Davie put the hammer on West (3-4) late in the third. Maddox scored on a blow-by. Hudson got a steal and threw upcourt to Maddox, who finished with a layup. After Maddox did his customary steal-and-layup thing, Jackson buried a 15-footer. Hudson hit two from the line and Jake fed Jackson for another 3 to cap a 13-1 run. At 56-38, West was cooked.
“I told the guys: ‘If y’all play defense hard, close out and rebound, they’re not going to make those shots and we’re going to extend the lead,’” Wallace said. “And that’s exactly what we did.”
Davie’s top two scorers – Maddox (19 points, five assists, four steals) and Hudson (13 points, seven rebounds, six assists) – delivered routine lines, and the War Eagles got what they needed from Summers (seven points, four rebounds, two steals), Carney (six points, 10 rebounds) and Jake Powers (five points, five rebounds, four assists).
“That was the best team win we’ve had,” Wallace said.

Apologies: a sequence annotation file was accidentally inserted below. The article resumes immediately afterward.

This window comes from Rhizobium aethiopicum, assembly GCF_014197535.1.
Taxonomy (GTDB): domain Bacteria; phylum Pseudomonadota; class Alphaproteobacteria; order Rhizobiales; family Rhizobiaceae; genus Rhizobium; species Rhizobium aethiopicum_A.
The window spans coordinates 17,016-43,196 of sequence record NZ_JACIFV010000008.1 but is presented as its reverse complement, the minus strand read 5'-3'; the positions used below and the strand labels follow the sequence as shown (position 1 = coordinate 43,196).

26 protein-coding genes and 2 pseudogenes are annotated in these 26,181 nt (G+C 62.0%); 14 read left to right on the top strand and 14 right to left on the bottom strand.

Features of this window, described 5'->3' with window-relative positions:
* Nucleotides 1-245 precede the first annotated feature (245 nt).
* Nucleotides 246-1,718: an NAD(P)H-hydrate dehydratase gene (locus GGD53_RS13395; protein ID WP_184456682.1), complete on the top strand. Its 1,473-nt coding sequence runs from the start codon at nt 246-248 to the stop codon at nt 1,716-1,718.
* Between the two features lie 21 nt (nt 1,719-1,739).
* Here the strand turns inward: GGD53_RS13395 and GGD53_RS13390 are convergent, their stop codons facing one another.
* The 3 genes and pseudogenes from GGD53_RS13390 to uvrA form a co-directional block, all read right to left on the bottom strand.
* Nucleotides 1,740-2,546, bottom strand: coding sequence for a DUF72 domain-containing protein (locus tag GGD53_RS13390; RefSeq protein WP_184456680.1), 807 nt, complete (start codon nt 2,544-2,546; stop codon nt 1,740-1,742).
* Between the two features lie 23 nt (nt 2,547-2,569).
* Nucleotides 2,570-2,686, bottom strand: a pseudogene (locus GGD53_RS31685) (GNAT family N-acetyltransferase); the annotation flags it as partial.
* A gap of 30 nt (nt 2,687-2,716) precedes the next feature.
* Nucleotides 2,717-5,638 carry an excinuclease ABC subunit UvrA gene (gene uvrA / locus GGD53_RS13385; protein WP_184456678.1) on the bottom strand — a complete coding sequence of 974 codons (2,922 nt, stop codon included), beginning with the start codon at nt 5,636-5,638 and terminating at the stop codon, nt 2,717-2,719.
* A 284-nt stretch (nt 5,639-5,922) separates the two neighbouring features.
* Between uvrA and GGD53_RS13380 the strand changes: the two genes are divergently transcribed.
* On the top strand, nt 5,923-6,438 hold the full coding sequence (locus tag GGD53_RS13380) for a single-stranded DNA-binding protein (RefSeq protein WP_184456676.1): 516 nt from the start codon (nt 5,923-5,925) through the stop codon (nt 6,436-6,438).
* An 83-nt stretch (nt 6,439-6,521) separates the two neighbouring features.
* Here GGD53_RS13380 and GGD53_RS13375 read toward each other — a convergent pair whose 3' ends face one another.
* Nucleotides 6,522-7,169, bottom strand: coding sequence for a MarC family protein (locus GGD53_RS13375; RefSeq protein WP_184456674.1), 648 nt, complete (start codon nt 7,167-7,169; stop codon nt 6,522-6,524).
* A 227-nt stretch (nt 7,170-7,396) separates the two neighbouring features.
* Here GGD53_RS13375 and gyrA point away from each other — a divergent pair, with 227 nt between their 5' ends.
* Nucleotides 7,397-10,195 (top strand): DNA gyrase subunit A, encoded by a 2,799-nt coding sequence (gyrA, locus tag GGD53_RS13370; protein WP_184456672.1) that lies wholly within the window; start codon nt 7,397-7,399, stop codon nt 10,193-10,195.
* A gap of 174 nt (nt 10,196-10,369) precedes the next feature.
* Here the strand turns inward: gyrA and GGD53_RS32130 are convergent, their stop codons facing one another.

The rebounding from Carney, Hudson and Jackson was especially important.
“After the Reagan loss, we challenged them because we had a 48 defensive rebound percentage, which is probably the worst I’ve ever heard of in coaching,” Wallace said. “If we rebound, we’re pretty good. When we don’t rebound, we’re not very good.”
Carney’s physicality from football serves him well on the hardwood.
“He brings physicality and he understands what he’s supposed to do,” Wallace said. “He had one that was ridiculous. He broad jumped from the 3-point line to the free-throw line and got a rebound. After the Reagan loss, Tate said I need to be big and rebound for us to be successful. The more he does that, the more he plays and the better we are.”